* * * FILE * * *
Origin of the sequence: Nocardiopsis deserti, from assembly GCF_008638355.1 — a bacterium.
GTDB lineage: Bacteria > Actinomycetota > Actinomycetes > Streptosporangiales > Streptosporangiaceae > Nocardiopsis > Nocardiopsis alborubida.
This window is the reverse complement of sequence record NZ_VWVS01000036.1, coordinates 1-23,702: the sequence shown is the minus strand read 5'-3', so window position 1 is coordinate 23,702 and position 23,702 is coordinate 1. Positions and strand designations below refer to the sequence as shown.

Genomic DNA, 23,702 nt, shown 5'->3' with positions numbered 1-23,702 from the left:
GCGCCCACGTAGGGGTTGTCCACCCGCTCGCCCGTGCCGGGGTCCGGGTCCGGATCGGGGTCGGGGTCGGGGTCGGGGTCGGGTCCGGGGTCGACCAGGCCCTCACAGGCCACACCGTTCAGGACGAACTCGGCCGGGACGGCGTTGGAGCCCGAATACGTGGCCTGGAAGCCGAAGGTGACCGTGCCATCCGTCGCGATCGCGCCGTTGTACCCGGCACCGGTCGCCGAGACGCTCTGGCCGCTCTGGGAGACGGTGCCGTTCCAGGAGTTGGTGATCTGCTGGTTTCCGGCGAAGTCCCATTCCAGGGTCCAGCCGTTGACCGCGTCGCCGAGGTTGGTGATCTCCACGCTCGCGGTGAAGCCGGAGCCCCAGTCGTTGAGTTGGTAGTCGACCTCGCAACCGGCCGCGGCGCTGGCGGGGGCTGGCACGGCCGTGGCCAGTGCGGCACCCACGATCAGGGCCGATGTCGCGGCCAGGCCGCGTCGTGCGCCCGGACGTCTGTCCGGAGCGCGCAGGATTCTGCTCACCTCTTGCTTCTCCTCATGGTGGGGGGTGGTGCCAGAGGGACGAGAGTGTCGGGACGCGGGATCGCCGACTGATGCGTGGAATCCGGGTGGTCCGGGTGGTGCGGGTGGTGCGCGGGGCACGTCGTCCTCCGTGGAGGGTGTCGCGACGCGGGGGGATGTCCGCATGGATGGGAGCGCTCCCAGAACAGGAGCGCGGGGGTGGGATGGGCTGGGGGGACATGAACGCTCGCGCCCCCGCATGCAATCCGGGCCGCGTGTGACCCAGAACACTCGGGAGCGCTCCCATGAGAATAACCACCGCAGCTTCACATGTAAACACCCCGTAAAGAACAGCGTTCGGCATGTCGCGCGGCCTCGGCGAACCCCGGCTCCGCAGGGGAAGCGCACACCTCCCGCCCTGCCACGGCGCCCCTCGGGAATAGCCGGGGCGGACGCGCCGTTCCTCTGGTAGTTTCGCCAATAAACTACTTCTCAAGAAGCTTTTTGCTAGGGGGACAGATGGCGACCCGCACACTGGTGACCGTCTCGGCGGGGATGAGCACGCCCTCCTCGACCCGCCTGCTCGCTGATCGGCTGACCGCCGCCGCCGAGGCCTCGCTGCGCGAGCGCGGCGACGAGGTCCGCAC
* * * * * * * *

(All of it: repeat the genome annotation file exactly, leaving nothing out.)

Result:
Origin of the sequence: Nocardiopsis deserti, from assembly GCF_008638355.1 — a bacterium.
GTDB lineage: Bacteria > Actinomycetota > Actinomycetes > Streptosporangiales > Streptosporangiaceae > Nocardiopsis > Nocardiopsis alborubida.
This window is the reverse complement of sequence record NZ_VWVS01000036.1, coordinates 1-23,702: the sequence shown is the minus strand read 5'-3', so window position 1 is coordinate 23,702 and position 23,702 is coordinate 1. Positions and strand designations below refer to the sequence as shown.

Genomic DNA, 23,702 nt, shown 5'->3' with positions numbered 1-23,702 from the left:
GCGCCCACGTAGGGGTTGTCCACCCGCTCGCCCGTGCCGGGGTCCGGGTCCGGATCGGGGTCGGGGTCGGGGTCGGGGTCGGGTCCGGGGTCGACCAGGCCCTCACAGGCCACACCGTTCAGGACGAACTCGGCCGGGACGGCGTTGGAGCCCGAATACGTGGCCTGGAAGCCGAAGGTGACCGTGCCATCCGTCGCGATCGCGCCGTTGTACCCGGCACCGGTCGCCGAGACGCTCTGGCCGCTCTGGGAGACGGTGCCGTTCCAGGAGTTGGTGATCTGCTGGTTTCCGGCGAAGTCCCATTCCAGGGTCCAGCCGTTGACCGCGTCGCCGAGGTTGGTGATCTCCACGCTCGCGGTGAAGCCGGAGCCCCAGTCGTTGAGTTGGTAGTCGACCTCGCAACCGGCCGCGGCGCTGGCGGGGGCTGGCACGGCCGTGGCCAGTGCGGCACCCACGATCAGGGCCGATGTCGCGGCCAGGCCGCGTCGTGCGCCCGGACGTCTGTCCGGAGCGCGCAGGATTCTGCTCACCTCTTGCTTCTCCTCATGGTGGGGGGTGGTGCCAGAGGGACGAGAGTGTCGGGACGCGGGATCGCCGACTGATGCGTGGAATCCGGGTGGTCCGGGTGGTGCGGGTGGTGCGCGGGGCACGTCGTCCTCCGTGGAGGGTGTCGCGACGCGGGGGGATGTCCGCATGGATGGGAGCGCTCCCAGAACAGGAGCGCGGGGGTGGGATGGGCTGGGGGGACATGAACGCTCGCGCCCCCGCATGCAATCCGGGCCGCGTGTGACCCAGAACACTCGGGAGCGCTCCCATGAGAATAACCACCGCAGCTTCACATGTAAACACCCCGTAAAGAACAGCGTTCGGCATGTCGCGCGGCCTCGGCGAACCCCGGCTCCGCAGGGGAAGCGCACACCTCCCGCCCTGCCACGGCGCCCCTCGGGAATAGCCGGGGCGGACGCGCCGTTCCTCTGGTAGTTTCGCCAATAAACTACTTCTCAAGAAGCTTTTTGCTAGGGGGACAGATGGCGACCCGCACACTGGTGACCGTCTCGGCGGGGATGAGCACGCCCTCCTCGACCCGCCTGCTCGCTGATCGGCTGACCGCCGCCGCCGAGGCCTCGCTGCGCGAGCGCGGCGACGAGGTCCGCAC